Honestly I'm racking my brain trying to come up with some advice for you. I know that on other threads many think that long term suboxone would do wonders for her, but she isn't able to afford the medication. Therefore she isn't taking it properly and that does NO good. But if she takes a little one day and a little 4 days later-- she probable is feeling the effects of the medication. Do you know how Suboxone works? I'm don't know how to explain it so I won't(don't want to give you the wrong information).
I guess I have 2 suggestions for you.
1. If your daughter is going to keep taking the suboxone AND if you are going to allow her back into your home set some ground rules. She needs to get a job. She then can use that money to pay for her medication and Dr.'s appointments. During day time hours that she isn't looking for a job-have chores for her do to. At night no TV, computer, ect. Is she on a good sleep schedule at the facility? I imagine that they have a set time that they need to be up by and they are probable not allowed to go to sleep during the day. Have her attend a X amount of meetings per week. Have rules at your house just as a half way house would.
2. My second suggestion is maybe it's time to break away from her. Don't let her come home, don't give her money, ect. Maybe try going to Al Anon. It is a support group for the families of alcoholics. They teach you on how not to enable and how to get your self back in to a health mind frame, and how to not let the addiction interfere with your life. There maybe a Narc anon meeting geared for families of addicts. But in my experience there are a lot more AA/alanon meetings vs NA/Nacranon. The Al anon meetings have the same information/principals as the Narc anon. When they say alcohol you substitute addict in you head.
I wish I had something better to say, but I don't. You are in my prayers and PLEASE try to take care of yourself.


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PostPosted: Mon Sep 26, 2011 3:34 pm 
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Well said, smnell. I second it.

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PostPosted: Sun Oct 23, 2011 12:16 pm 
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I don't know whether to be happy or sad. The non profit rehab/domestic abuse center she was in has given her their 10 week sendoff, allowing her to come back every Monday for an after care class. It's 130 mi. round trip. While she was there she has made alot of friends, none of them good. Two she knows have died. One from an overdose/alcohol mix and one was beaten to death by her boyfriend. She has plenty of stories to share - Enough for another book. Let me get "Living with the Devil" published first.

I am concerned about her going back because of what the inmates have taught her and their connections. She has definitely seen the worse of the worse. They consider her lucky that she is only addicted to Suboxone and she is the only one who they have allowed in for Sub addiction. They had to look it up and at one point were going to let her go because her addiction was not a lethal one.

Having said that, she acts and appears normal. But every time she catches me trying to see if her pupils are constricted, she turns away. Buprenorphine tests are the only way I will know for certain. As her mother I want to trust her and help her but know I can not.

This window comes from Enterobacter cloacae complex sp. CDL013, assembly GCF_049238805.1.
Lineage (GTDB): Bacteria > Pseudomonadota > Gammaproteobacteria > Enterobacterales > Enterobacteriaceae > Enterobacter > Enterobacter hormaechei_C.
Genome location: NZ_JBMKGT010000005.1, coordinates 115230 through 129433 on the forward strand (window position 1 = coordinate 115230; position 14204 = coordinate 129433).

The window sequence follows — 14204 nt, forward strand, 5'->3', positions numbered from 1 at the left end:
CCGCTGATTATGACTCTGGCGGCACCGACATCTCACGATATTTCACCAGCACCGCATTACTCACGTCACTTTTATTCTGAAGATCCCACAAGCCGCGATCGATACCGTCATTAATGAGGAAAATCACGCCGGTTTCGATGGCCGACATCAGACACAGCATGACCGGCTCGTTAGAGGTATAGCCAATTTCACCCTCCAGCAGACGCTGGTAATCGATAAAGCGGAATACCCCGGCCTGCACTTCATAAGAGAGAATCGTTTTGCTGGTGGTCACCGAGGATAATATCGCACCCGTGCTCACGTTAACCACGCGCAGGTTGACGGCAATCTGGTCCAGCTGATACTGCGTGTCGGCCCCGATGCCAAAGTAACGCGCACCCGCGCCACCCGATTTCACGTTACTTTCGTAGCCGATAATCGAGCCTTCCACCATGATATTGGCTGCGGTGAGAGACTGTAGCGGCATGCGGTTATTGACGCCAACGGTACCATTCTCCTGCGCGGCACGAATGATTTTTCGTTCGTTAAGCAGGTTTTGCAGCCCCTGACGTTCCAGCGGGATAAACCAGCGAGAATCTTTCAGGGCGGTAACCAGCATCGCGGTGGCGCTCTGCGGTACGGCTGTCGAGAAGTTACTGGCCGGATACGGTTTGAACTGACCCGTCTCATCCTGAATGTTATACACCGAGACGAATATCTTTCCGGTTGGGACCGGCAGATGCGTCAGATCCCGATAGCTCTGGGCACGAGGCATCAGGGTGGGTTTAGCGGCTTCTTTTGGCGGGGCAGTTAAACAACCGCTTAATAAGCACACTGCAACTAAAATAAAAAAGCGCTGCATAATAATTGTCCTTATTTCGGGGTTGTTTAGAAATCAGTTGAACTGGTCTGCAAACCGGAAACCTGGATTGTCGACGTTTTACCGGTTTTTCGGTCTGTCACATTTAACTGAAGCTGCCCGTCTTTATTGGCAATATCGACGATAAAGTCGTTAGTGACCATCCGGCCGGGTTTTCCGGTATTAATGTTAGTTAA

She has a long way to go. There is a half way house for women just a few miles away but they will not allow her in because she has outstanding warrants. In fact, the police could come here at any time if they know she is home and take her away. Her warrants are for stealing jewelry and electronics from family and friends and pawning them to buy Suboxone. She did this while out on bail for my August 2010 charge of stealing and forging my checks. This doesn't even go to court until Feb. 2012! Without a job, this was the only way she could maintain her Sub habit. It had a grip on her like nothing I hae ever witnessed. She would do anything, say anthing to stay on Sub. But it had an adverse effect on her and she was having to take sleeping pills to get to sleep, then that went into a cycle of sleeping all day then up all night.

On a more positive note, she has a job working as a server at a popular Italian chain restaurant. She has worked the 30 day requirement to qualify for a transfer to her home area. This is her first job in 11 years. When her husband was dying of cancer in 2003, she was hopelessly hooked on Vicodin. Her illness was severe depression. When I hear of others coming on this site and saying they can control their opiate intake, they are in denial and only fooling themselves.

She calls herself an addict and this in itself is a first. I'm hoping it's a first step on her long road to recovery. She has an even longer road rebuilding her relationship with her children who I have been raising since 2003. I so want my life back.


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PostPosted: Sun Oct 23, 2011 4:17 pm 
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Thanks for the update. I've been following all of your threads since the very first and the situation with your daughter still makes no sense to me. Being in active addiction using ONLY suboxone or in other words addicted TO suboxone...? This shouldn't (can't?) happen...I'm shaking my head. She's got to be taking something else, that's how I see it. Or to give a better educated theory I'd have to know a lot more about the situation than it's possible to know from an online forum.